Dr. Bernard Lédéa Ouédraogo, the President and founder of the Naam Movement in Burkina Faso–Africa’s largest and most successful grassroots movements for self-reliance—died in the capital city of Ouagadougou on October 25, 2017. He was 87.
The Hunger Project deeply mourns his loss. He received the Africa Prize for Leadership for the Sustainable End of Hunger for his bold, visionary leadership in motivating hundreds of thousands of small-scale farmers in the dry Sahel region of West Africa to take charge of their own development. It was Dr. Ouédraogo who first invited The Hunger Project to establish an office in Burkina Faso in 1997. Together with the late Dr. Idrissa Dicko, Dr. Ouédraogo identified the first 11 members of the National Advisory Council of The Hunger Project-Burkina Faso.
Dr. Ouédraogo won the Africa Prize award in 1989 in recognition of his efforts mobilizing a powerful grassroots movement of farmers in Burkina Faso through the Naam Movement, which he founded and presided over until his passing. Having realized early in his career that the government-run cooperatives were not being accepted by the people, Dr. Ouédraogo looked for a better way to stimulate the participation of farmers in their own development. He realized that in his own Mossi society, there existed a traditional group called “Kombi-Naam,” which gathered all the young men and women in a village for various agricultural, cultural and social activities.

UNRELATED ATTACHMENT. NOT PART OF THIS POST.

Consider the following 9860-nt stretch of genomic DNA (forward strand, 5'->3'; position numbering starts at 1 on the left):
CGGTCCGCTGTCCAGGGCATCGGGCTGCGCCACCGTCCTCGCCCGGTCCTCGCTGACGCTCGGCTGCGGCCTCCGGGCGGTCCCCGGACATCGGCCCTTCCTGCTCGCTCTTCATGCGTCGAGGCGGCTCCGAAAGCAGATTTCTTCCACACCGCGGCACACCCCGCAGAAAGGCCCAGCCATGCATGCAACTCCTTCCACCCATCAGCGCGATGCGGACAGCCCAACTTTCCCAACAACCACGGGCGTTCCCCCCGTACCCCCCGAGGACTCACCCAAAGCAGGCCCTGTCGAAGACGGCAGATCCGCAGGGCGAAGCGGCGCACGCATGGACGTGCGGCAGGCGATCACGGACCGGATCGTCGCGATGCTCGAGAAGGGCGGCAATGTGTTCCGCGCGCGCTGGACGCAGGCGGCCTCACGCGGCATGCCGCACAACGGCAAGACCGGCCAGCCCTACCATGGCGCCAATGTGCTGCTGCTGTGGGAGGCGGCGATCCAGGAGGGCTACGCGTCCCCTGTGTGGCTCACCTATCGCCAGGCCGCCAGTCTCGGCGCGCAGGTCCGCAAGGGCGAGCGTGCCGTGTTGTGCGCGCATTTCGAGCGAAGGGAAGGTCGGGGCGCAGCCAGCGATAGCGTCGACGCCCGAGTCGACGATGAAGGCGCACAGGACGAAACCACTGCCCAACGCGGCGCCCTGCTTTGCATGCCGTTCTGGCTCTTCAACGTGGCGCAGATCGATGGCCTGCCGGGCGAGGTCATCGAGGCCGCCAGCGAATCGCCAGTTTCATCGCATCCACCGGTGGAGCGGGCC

Over the years, and in close collaboration with the villagers, the traditional “Kombi-Naam” structure was transformed the Naam Movement, a modernized, grassroots structure of self-help organizations. First started in 1964, the movement has grown from 160,000 members in 1978 to a nationwide network of over 300,000 adherents.
Dr. Ouédraogo was also known for having co-founded the Six-S association, which stands for the French “Se servir de la saison sèche en Savane et au Sahel,” (using the dry season in the savannah and the Sahel). Six-S is Africa’s largest farmer-network aid and training network consisting of federated organizations of hundreds of thousands of members in nine West African countries ─ Burkina Faso, Chad, the Gambia, Guinea Bissau, Mali, Mauritania, Niger, Senegal and Togo.
In his acceptance speech in 1989, Dr. Ouédraogo referred to his work as a real commitment to the empowerment of rural commitment in Africa. “[I] have the conviction that hunger is not our destiny, for we have taken stock of our strengths and our capacity to organize ourselves, by making ourselves responsible for ending it,” he said. “We also know that no one else can resolve our problems for us.”
Dr. Ouédraogo boasted a long career devoted to the empowerment of communities. Born in 1930 in Gourcy, Upper Volta (now Burkina Faso), Dr. Ouédraogo completed his primary and secondary studies in Ouahigouya, before earning a teaching degree in 1949 and teaching school until 1962. He then entered the agricultural field, becoming a rural extension worker. In 1977, he received his doctorate from the Sorbonne University in Paris.